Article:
Scientists headed by a team at Tel Aviv University have combined a map of gene regulatory sites with disease-associated loci to uncover a new genetic risk factor for age-related macular degeneration (AMD). The work, led by Ran Elkon, PhD, and Ruth Ashery-Padan, PhD, adds new insight into factors that underlie this key cause of visual impairment in adults. Ashery-Padan commented, “The findings reveal a regulatory module consisting of LHX2 and OTX2 that controls the development and maintenance of the retinal pigmented epithelium, an important tissue of visual function.” The researchers reported on their study in PLOS Biology, in a paper titled, “The LHX2-OTX2 transcriptional regulatory module controls retinal pigmented epithelium differentiation and underlies genetic risk for age-related macular degeneration.”
AMD is the leading cause of irreversible visual impairment in older people, and accounts for about 50% of legal blindness in western countries, the authors commented. Susceptibility to AMD is related to a combination of genetic components and environmental factors. “Several genome-wide association studies (GWASs) have been applied to AMD, resulting in the identification of approximately 50 loci that are significantly associated with increased risk for this disease, the scientists noted. These AMD-associated loci contain over 1,000 candidate risk single nucleotide polymorphisms (SNPs). However, the team continued, “For most of these AMD loci, the causal variants, their mode of action, and the affected target genes are unknown.”
AMD is caused by dysfunction in the retinal pigmented epithelium (RPE), a layer of tissue sandwiched between the photoreceptors that receive light, and the choriocapillaris, which nourishes the retina. “In AMD, RPE dysfunction results in progressive accumulation of deposits, termed drusen, on the basal membrane of the RPE, which ultimately leads to hypoxia and choroidal neovascularization and/or progressive loss of RPE and photoreceptor cells,” the scientists explained. Because of the central importance of the RPE in AMD, the authors began by exploring a transcription factor—a protein that regulates specific genes—called LHX2 which, based on the team’s analysis of mouse mutants, is central to RPE development. Knocking down LHX2 activity in RPE derived from human stem cells, they found that most affected genes were down-regulated, indicating that LHX2’s role was likely that of a transcriptional activator, binding to regulatory sites on the genome to increase the activity of other genes.
The team’s studies indicated that one affected gene, called OTX2, collaborated with LHX2 to regulate many genes in the RPE. By mapping the genomic sites that OTX2 and LHX2 could bind to, they showed that 68% of those that bound LHX2 were also bound by OTX2 (864 sites in all), suggesting that they likely work together to promote the activity of a large suite of genes involved in RPE development and function. “The prevalent co-occupancy of OTX2 and LHX2 on many genomic sites suggests that they cooperate to ensure the activation of tissue-specific target genes,” the authors noted. “LHX2 and OTX2 are widely expressed in developing neural structures, where they play stage- and tissue-specific roles.”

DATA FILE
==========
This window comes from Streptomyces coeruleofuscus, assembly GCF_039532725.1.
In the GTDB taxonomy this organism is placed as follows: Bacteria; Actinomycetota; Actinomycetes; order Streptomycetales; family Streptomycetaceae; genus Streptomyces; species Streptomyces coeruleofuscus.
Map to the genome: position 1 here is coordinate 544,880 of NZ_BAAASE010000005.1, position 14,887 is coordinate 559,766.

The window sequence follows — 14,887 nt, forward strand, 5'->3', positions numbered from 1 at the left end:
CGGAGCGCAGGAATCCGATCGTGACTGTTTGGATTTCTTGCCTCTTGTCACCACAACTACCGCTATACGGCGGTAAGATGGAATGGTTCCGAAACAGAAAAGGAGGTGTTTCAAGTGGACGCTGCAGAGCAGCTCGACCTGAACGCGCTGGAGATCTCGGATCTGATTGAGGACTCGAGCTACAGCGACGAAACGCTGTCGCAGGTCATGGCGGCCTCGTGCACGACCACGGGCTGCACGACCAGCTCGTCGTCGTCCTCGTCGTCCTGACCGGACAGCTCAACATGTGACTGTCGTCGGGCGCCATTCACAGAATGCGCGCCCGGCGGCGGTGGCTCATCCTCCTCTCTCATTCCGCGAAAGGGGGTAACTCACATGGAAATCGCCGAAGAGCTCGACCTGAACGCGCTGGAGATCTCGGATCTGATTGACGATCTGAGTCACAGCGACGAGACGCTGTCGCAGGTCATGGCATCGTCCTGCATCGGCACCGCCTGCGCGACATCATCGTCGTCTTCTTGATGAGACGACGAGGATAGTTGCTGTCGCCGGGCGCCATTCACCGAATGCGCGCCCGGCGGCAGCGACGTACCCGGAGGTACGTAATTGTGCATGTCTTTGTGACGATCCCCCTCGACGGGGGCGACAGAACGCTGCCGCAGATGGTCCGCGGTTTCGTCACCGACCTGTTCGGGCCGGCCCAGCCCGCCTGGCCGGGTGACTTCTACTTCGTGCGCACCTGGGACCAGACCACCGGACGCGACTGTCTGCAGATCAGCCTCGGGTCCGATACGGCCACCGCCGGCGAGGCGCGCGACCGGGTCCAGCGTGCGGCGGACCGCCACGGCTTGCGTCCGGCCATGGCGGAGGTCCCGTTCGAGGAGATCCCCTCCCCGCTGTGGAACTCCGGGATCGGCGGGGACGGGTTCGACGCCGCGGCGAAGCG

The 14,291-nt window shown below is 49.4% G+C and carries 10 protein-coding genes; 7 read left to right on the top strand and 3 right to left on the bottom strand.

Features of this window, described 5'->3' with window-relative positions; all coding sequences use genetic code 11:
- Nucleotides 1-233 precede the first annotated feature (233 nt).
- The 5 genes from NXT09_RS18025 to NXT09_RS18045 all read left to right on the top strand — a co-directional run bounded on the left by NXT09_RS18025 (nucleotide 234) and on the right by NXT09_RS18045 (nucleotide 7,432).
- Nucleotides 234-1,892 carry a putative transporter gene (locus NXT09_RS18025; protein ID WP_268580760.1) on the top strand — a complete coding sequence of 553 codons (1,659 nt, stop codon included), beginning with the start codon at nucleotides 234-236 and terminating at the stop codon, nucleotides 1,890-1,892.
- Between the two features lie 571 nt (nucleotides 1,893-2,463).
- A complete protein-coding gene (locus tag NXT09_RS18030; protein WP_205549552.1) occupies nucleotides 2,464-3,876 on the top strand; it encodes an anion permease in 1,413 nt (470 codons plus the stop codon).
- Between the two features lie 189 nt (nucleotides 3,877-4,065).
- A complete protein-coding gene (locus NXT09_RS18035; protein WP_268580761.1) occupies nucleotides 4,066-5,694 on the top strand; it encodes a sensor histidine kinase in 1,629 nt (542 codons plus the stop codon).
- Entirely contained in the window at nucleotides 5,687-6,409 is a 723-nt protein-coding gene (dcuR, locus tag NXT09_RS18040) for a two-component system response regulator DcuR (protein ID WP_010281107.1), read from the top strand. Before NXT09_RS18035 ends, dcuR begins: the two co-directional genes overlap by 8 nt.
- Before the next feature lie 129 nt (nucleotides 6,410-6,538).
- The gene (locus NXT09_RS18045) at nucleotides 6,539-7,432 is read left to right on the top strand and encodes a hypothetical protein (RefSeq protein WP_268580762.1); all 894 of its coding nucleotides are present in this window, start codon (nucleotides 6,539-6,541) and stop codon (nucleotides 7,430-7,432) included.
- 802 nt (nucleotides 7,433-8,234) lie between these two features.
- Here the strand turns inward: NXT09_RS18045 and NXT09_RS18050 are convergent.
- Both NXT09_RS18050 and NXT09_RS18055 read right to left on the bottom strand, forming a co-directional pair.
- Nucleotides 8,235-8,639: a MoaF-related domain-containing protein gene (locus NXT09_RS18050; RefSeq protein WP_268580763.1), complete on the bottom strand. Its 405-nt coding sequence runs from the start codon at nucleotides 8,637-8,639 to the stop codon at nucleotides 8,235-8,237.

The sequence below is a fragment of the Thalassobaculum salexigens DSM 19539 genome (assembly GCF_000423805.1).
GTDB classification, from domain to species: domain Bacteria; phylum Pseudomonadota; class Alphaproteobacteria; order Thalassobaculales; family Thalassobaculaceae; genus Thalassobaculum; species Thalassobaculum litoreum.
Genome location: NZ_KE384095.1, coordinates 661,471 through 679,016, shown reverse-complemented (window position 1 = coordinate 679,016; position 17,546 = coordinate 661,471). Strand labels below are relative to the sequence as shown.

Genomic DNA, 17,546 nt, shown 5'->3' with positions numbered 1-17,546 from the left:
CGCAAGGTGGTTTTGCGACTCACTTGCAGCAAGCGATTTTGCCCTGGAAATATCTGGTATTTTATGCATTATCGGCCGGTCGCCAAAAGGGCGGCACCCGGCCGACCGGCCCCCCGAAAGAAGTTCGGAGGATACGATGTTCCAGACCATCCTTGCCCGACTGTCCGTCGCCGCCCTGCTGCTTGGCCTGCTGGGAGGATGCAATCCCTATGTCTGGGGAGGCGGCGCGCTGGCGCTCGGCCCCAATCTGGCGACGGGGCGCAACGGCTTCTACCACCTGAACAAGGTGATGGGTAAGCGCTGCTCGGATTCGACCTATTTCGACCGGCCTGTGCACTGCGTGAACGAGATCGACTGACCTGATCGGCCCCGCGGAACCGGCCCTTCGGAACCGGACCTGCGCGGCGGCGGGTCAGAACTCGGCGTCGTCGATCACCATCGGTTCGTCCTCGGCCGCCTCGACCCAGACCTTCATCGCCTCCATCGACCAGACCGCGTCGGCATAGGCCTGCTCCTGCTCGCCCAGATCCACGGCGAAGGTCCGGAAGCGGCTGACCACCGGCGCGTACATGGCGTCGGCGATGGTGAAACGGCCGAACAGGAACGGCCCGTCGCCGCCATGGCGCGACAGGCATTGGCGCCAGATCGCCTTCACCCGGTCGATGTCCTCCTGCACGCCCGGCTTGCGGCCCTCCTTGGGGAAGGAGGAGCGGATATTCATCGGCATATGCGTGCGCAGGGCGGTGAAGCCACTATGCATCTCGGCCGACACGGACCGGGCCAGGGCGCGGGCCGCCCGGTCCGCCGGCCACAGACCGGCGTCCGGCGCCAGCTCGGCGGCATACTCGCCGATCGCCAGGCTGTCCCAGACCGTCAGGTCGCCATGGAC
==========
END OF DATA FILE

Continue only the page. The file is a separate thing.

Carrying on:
A common method for finding genes that may contribute to a disease is to perform a genome-wide association study, which identifies SNPs that co-occur with disease. Numerous such studies have previously been carried out for AMD. However, a GWAS by itself cannot uncover a causal mechanism. Here, the authors compared their LHX2/OTX2 binding data to GWAS data in order to home in on variations that affected binding of the transcription factors, and thus may contribute to disease.
One such binding site was located within the promoter region of a gene called TRPM1, which had been previously linked to AMD, and found that the sequence variant at that site altered the binding strength of LHX2; the so-called C version bound it more strongly than the T version, and activity of the TRPM1 gene was higher when the C allele was present instead of the T allele.
The collective study results indicated that the previously known increased risk of AMD from the variant identified in the GWAS was due to reduction in binding of the LHX2 transcription factor to the TRPM1 gene promoter, with a consequent reduction in activity of this gene. The gene encodes a membrane ion channel, and previous studies had shown that mutations in the gene also cause visual impairment. “Through functional and genomic analyses, we reveal that LHX2 functions upstream and together with OTX2 on shared genomic regions (cistrome) in regulation of target genes. Through this feed-forward regulatory module LHX2-OTX2 control the RPE transcriptional program,” the team commented. “… by intersecting the identified LHX2-OTX2 cisregulatory map with published eQTL and ATAC-seq data from human RPE, we reveal a causal noncoding genetic variant for AMD and demonstrate that it acts by altering TRPM1 expression in the RPE through modulation of LHX2 binding to its promoter.”
They suggested that their study “exemplifies how delineation of tissue-specific transcriptional regulators, their binding sites across the genome, and their downstream gene-regulatory networks can provide insights into a complex disease’s pathology.”
Ashery-Padan added, “The genomic analyses further link the genomic regions bound by the two developmental factors to the genetics of the common, multifactorial blinding disease AMD.”
The authors further concluded, “Taken together, the reported cistrome of LHX2 and OTX2, the identified downstream genes and interacting co-factors reveal the RPE transcription module and uncover a causal regulatory risk SNP in the multifactorial common blinding disease AMD.”